• Natural Disasters and Climate Change: Mozambique is vulnerable to natural disasters, including cyclones, floods, and droughts. Climate change exacerbates these challenges and can disrupt agriculture and livelihoods.

  • Corruption and Governance Issues: Corruption has been a longstanding issue in Mozambique and can divert public funds away from essential services and development projects. Weak governance structures and lack of transparency in some areas have also contributed to challenges in managing resources effectively.

  • Health and Education: Access to quality healthcare and education remains limited in many parts of the country, affecting human capital development and productivity.

The country's political evolution over the last 50 years can be divided into five different phases characterized by shifts in governance, economic policies, and the nature of the state:

  • FRELIMO Rule (1975-1990): Mozambique's first ruling party after independence was the Front for the Liberation of Mozambique (FRELIMO). Led by Samora Machel, FRELIMO established a one-party socialist state. During this period, Mozambique faced challenges such as civil war, economic instability, and political repression. The government pursued socialist policies, nationalized industries, and promoted collectivization in rural areas. Additionally, Mozambique faced an armed conflict with the Mozambican National Resistance (RENAMO), which was backed by the apartheid government in South Africa.

  • Multi-Party Democracy (1990-Present): In 1990, FRELIMO abandoned its one-party system and embraced a multi-party political system following the end of the Cold War and internal pressure for political reforms. This decision marked a significant turning point in Mozambique's political history. The country adopted a new constitution in 1990, paving the way for a more democratic political process. In fact, not always met in practice.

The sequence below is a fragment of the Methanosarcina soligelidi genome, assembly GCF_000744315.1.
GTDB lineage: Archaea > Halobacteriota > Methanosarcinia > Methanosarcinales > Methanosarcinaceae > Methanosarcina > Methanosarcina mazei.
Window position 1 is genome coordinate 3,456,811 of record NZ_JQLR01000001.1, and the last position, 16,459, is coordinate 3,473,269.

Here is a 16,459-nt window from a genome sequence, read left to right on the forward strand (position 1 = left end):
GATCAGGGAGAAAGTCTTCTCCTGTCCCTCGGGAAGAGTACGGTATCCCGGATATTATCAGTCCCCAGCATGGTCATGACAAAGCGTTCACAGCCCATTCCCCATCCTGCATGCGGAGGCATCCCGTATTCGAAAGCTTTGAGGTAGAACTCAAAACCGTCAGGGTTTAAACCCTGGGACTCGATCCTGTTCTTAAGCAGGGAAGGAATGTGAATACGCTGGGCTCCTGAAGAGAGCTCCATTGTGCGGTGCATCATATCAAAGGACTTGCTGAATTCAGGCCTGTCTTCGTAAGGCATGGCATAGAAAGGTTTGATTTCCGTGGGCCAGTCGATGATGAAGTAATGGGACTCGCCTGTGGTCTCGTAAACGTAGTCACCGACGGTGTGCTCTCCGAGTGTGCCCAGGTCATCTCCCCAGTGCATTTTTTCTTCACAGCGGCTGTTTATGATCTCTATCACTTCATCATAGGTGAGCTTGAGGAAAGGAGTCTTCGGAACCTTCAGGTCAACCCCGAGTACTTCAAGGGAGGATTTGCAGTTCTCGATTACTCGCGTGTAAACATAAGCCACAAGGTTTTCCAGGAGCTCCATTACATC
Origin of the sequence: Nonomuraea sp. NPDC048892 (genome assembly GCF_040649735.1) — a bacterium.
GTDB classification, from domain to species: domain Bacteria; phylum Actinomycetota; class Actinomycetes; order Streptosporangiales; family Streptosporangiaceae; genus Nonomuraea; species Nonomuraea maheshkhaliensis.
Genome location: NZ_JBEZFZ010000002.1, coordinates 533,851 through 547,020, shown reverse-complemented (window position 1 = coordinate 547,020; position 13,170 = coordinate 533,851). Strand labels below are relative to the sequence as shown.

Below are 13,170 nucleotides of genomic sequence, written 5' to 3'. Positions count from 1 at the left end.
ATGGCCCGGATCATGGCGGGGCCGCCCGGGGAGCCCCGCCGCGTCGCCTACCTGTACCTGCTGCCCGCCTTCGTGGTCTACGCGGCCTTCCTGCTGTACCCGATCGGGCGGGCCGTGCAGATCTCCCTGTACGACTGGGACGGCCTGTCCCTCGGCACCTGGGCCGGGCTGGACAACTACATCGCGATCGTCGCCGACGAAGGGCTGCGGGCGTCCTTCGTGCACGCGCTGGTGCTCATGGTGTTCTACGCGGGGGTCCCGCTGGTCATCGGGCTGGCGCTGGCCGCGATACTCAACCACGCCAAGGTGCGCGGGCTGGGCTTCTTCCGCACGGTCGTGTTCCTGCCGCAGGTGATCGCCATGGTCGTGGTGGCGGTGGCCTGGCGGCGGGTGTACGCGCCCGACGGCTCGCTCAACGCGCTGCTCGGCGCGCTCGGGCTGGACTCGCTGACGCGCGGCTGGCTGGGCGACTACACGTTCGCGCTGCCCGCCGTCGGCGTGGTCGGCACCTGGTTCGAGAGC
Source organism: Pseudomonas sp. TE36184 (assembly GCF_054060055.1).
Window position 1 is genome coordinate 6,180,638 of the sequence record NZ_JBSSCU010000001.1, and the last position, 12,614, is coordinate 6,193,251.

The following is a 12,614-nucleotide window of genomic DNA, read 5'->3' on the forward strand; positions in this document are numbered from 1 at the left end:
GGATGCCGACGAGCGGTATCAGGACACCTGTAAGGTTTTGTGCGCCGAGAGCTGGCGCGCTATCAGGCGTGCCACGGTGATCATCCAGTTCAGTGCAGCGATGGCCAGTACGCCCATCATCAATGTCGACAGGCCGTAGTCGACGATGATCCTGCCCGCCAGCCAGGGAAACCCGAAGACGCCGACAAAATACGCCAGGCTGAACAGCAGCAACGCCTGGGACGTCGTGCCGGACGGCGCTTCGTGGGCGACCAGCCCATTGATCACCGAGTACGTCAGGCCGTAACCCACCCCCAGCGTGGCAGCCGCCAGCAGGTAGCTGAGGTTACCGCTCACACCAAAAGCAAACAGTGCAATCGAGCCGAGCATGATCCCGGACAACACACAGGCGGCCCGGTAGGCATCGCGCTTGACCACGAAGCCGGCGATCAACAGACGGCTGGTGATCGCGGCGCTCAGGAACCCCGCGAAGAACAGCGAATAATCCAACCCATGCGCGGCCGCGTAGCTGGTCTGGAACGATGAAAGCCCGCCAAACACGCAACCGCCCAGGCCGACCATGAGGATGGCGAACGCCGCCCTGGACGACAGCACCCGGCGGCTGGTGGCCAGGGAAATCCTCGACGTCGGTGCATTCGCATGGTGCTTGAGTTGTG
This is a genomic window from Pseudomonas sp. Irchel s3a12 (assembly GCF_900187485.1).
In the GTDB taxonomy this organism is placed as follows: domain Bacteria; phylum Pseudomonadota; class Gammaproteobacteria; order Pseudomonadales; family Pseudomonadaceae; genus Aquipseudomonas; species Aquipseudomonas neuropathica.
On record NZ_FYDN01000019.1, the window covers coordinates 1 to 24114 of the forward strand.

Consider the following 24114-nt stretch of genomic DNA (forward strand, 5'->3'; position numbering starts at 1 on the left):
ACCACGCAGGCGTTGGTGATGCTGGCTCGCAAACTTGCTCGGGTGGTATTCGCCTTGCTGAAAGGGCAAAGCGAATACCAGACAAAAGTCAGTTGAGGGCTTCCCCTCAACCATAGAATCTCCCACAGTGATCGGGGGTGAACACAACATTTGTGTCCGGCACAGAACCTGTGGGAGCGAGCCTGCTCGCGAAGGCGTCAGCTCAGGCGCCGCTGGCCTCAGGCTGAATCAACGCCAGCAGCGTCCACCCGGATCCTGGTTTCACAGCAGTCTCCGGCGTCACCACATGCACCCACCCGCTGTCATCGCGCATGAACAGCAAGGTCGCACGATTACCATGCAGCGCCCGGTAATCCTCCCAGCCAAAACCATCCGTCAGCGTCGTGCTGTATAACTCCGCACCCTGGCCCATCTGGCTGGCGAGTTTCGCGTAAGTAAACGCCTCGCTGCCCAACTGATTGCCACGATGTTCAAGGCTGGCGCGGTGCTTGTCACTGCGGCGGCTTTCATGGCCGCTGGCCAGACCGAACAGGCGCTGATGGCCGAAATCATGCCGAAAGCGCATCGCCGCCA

• Peace Process and Civil War Resolution (1992-1994): In 1992, a peace agreement was signed between FRELIMO and RENAMO, ending the civil war that had lasted for over a decade. This agreement led to the integration of RENAMO into the political system as a legitimate political party. Since then, Mozambique has experienced relative political stability and continued its path toward democratization.

  • FRELIMO Dominance and Governance Challenges (1994-Present): After the first multi-party elections in 1994, Joaquim Chissano, the FRELIMO candidate, became the country's president. FRELIMO has dominated Mozambique's political landscape ever since, winning subsequent elections, though not without criticism of electoral irregularities and concerns about the opposition's limited political space.

  • Economic Reforms and Development (1990-Present): In the 1990s, Mozambique embraced economic liberalization policies, attracting foreign investment and promoting economic growth. Over the years, the country has made progress in reducing poverty and achieving economic development. However, challenges such as corruption, unequal wealth distribution, and limited access to basic services persist

At the present, Mozambique is facing a new challenge in the northern part of the country, where an insurgency linked to ISIL (Islamic State of Iraq and the Levant) had escalated. This conflict has led to security and humanitarian crises in the region, impacting the country's stability and development efforts.

Despite these challenges, Mozambique has made some progress in recent years, experiencing periods of economic growth and attracting foreign investment, particularly in natural resource sectors. The country has also been working on implementing reforms and initiatives to address governance issues and attract private investment for sustainable development.

Efforts to address these challenges require a coordinated approach from both Mozambican authorities and the international community to foster inclusive economic growth, invest in human capital, and build resilient infrastructure. A sustainable and transparent management of natural resources can play a crucial role in supporting Mozambique's journey toward greater prosperity and reducing poverty levels.

Camila Cienfuegos Member of EA Coordination Team